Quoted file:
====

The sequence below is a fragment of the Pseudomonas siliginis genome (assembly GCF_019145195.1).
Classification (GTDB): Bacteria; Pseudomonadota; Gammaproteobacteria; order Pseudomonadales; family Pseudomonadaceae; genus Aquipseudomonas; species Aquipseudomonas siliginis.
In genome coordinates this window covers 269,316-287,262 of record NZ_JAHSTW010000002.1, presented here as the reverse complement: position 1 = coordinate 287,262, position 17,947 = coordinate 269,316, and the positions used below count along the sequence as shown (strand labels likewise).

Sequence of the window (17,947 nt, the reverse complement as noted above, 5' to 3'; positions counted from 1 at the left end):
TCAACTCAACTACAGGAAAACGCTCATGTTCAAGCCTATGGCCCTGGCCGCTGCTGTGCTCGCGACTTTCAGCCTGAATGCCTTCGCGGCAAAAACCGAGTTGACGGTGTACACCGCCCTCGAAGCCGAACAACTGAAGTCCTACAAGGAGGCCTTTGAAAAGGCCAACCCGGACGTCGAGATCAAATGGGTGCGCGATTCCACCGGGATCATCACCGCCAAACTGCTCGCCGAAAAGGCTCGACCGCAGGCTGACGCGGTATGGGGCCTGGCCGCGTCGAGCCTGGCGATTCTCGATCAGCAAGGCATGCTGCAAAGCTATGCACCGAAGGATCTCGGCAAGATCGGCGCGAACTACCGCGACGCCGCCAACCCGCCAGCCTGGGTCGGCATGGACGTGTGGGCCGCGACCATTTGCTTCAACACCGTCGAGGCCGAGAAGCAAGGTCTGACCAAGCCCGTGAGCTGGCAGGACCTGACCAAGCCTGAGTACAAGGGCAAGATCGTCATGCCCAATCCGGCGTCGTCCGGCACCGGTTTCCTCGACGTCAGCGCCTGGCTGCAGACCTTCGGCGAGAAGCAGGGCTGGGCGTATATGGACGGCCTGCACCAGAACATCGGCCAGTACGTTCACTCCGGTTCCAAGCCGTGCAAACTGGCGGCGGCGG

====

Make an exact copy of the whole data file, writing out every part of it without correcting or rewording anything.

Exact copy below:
The sequence below is a fragment of the Pseudomonas siliginis genome (assembly GCF_019145195.1).
Classification (GTDB): Bacteria; Pseudomonadota; Gammaproteobacteria; order Pseudomonadales; family Pseudomonadaceae; genus Aquipseudomonas; species Aquipseudomonas siliginis.
In genome coordinates this window covers 269,316-287,262 of record NZ_JAHSTW010000002.1, presented here as the reverse complement: position 1 = coordinate 287,262, position 17,947 = coordinate 269,316, and the positions used below count along the sequence as shown (strand labels likewise).

Sequence of the window (17,947 nt, the reverse complement as noted above, 5' to 3'; positions counted from 1 at the left end):
TCAACTCAACTACAGGAAAACGCTCATGTTCAAGCCTATGGCCCTGGCCGCTGCTGTGCTCGCGACTTTCAGCCTGAATGCCTTCGCGGCAAAAACCGAGTTGACGGTGTACACCGCCCTCGAAGCCGAACAACTGAAGTCCTACAAGGAGGCCTTTGAAAAGGCCAACCCGGACGTCGAGATCAAATGGGTGCGCGATTCCACCGGGATCATCACCGCCAAACTGCTCGCCGAAAAGGCTCGACCGCAGGCTGACGCGGTATGGGGCCTGGCCGCGTCGAGCCTGGCGATTCTCGATCAGCAAGGCATGCTGCAAAGCTATGCACCGAAGGATCTCGGCAAGATCGGCGCGAACTACCGCGACGCCGCCAACCCGCCAGCCTGGGTCGGCATGGACGTGTGGGCCGCGACCATTTGCTTCAACACCGTCGAGGCCGAGAAGCAAGGTCTGACCAAGCCCGTGAGCTGGCAGGACCTGACCAAGCCTGAGTACAAGGGCAAGATCGTCATGCCCAATCCGGCGTCGTCCGGCACCGGTTTCCTCGACGTCAGCGCCTGGCTGCAGACCTTCGGCGAGAAGCAGGGCTGGGCGTATATGGACGGCCTGCACCAGAACATCGGCCAGTACGTTCACTCCGGTTCCAAGCCGTGCAAACTGGCGGCGGCGG